Biologist Rudolf Jaenisch on invention of IPS cells, the epigenetic state of the genes, and making a liver in a Petri dish
How to convert brain cells to the cells of the liver? Does the universal cell exist? How to reprogram a developed cell? MIT Professor of Biology Rudolf Jaenisch lifts the veil.
There is nothing like an irreversible cell state. And indeed, following these discoveries of IPS cells we are now able to convert a fibroblast to an IPS cell and then the IPS cell to a liver cell or directly take the fibroblast and make directly a liver. It’s called transdifferentiation. So, suddenly, we had to realize: things are much more flexible. So, what is behind that?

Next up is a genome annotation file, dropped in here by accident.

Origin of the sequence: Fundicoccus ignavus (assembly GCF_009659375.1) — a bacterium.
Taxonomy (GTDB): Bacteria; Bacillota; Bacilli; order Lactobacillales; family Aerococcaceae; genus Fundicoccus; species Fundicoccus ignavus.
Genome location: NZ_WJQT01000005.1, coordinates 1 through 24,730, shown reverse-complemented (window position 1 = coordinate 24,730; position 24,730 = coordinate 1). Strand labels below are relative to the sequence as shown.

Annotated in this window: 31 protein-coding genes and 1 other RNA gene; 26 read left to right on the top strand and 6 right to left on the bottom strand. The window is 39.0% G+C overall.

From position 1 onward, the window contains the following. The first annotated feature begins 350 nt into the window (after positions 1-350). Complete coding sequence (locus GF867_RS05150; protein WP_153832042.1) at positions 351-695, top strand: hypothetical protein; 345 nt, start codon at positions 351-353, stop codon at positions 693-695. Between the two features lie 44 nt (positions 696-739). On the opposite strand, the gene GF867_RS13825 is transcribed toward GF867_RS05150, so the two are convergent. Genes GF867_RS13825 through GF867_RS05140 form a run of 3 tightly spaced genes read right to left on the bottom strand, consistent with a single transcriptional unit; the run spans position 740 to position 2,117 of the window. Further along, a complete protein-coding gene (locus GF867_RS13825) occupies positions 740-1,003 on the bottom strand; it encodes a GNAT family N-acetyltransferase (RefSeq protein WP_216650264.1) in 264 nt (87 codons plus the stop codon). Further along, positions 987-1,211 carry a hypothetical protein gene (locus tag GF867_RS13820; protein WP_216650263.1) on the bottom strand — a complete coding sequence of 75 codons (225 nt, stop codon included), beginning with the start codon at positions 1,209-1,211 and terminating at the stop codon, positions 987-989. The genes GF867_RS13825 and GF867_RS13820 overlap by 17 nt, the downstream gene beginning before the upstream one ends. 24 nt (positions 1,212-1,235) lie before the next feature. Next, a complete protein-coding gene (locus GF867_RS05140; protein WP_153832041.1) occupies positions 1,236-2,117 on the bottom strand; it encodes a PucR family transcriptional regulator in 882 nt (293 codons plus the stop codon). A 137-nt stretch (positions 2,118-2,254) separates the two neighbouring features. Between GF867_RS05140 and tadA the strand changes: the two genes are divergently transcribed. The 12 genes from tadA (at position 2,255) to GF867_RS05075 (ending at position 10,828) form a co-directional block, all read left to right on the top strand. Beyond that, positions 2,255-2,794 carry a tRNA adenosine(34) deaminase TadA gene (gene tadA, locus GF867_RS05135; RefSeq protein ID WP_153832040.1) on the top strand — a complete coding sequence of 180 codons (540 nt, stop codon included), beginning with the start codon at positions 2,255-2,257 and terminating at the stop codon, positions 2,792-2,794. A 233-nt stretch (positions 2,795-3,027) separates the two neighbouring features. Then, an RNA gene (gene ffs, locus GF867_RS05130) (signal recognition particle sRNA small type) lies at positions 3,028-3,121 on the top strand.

Now we are able to switch that, switch the different types of pattern, of epigenetic modifications, where cell types differ to one to each other. And, I think, the IPS approach led the way where we learnt how to do that and, I could go into, what one has to do. It becomes clearer and clearer although there is much to learn. So, I think, it has a major developmental dimension – the IPS cells – to learn what’s the difference between the two types of cells. It gives us an ability to convert one cell type to the other and it will have, I think, enormous potential to study human diseases and potentially to call for therapies.
The question really would be: can you make organs? IPS cells or embryonic stem cells are able to make organs in the embryo in the context of a developing embryo, sure, but that’s not what we can do with human cells. So with human cells we can ask the question: can you make a liver in the Petri dish? And the answer is no. We can make liver cells but not a liver.